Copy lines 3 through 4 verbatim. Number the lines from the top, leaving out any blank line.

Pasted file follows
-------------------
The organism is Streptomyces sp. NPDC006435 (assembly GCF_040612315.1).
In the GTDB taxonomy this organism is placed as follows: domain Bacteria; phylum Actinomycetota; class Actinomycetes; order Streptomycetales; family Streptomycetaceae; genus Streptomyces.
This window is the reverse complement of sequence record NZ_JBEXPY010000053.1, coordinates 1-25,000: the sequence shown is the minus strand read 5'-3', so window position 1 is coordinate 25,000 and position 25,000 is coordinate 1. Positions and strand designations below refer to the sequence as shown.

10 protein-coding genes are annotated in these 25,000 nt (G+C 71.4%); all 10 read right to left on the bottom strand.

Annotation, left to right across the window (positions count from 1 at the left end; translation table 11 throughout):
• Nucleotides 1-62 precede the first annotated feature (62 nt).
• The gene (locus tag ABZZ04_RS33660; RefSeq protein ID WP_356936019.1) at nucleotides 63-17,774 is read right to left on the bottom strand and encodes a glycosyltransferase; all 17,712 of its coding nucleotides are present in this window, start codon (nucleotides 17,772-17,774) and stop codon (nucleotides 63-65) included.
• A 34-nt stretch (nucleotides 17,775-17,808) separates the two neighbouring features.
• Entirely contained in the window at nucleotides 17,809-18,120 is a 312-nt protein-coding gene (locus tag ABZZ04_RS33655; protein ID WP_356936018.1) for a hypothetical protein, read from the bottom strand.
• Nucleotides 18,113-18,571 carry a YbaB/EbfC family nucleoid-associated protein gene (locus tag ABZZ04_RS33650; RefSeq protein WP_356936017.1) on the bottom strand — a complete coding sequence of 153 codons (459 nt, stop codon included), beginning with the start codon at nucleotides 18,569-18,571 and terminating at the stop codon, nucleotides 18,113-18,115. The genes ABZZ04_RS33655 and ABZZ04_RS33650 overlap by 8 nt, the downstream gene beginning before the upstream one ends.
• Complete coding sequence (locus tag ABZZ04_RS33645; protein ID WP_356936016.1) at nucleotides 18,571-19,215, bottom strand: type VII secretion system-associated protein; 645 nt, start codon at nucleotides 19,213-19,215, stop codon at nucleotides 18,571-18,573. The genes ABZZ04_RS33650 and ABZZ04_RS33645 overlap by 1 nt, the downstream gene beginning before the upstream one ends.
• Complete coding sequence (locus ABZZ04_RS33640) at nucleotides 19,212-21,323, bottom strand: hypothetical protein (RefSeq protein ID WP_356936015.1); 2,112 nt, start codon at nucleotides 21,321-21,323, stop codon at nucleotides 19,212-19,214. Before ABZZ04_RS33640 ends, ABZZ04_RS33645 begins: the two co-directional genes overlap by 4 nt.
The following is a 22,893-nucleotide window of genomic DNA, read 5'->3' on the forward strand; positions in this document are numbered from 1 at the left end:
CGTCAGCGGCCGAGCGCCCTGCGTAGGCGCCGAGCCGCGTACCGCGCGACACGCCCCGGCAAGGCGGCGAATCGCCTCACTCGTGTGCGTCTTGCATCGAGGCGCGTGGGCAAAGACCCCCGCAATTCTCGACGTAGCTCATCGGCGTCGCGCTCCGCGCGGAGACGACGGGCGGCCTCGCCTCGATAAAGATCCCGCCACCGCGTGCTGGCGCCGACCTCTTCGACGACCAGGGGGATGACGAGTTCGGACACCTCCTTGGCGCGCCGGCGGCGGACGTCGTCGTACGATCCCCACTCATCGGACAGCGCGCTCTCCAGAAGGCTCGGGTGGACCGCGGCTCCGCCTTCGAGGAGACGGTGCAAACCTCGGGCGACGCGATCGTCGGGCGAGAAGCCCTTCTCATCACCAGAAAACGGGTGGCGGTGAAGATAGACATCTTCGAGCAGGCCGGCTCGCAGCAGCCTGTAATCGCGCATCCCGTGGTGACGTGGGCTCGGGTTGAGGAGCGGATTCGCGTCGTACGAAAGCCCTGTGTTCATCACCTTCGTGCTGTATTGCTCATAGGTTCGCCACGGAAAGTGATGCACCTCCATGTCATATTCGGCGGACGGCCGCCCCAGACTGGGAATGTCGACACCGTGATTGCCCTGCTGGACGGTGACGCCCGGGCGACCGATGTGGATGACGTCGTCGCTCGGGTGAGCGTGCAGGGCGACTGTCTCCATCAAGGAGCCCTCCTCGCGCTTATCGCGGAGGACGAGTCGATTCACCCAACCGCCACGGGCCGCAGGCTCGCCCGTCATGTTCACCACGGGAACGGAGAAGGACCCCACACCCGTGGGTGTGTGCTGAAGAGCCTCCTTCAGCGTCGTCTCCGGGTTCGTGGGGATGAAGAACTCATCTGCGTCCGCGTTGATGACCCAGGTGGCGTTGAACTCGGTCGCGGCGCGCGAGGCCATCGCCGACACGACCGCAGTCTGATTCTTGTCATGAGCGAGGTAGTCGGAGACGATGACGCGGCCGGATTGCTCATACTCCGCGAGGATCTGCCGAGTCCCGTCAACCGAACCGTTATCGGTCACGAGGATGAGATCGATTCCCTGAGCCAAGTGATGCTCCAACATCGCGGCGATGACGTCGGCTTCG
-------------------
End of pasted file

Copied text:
This window is the reverse complement of sequence record NZ_JBEXPY010000053.1, coordinates 1-25,000: the sequence shown is the minus strand read 5'-3', so window position 1 is coordinate 25,000 and position 25,000 is coordinate 1. Positions and strand designations below refer to the sequence as shown.

10 protein-coding genes are annotated in these 25,000 nt (G+C 71.4%); all 10 read right to left on the bottom strand.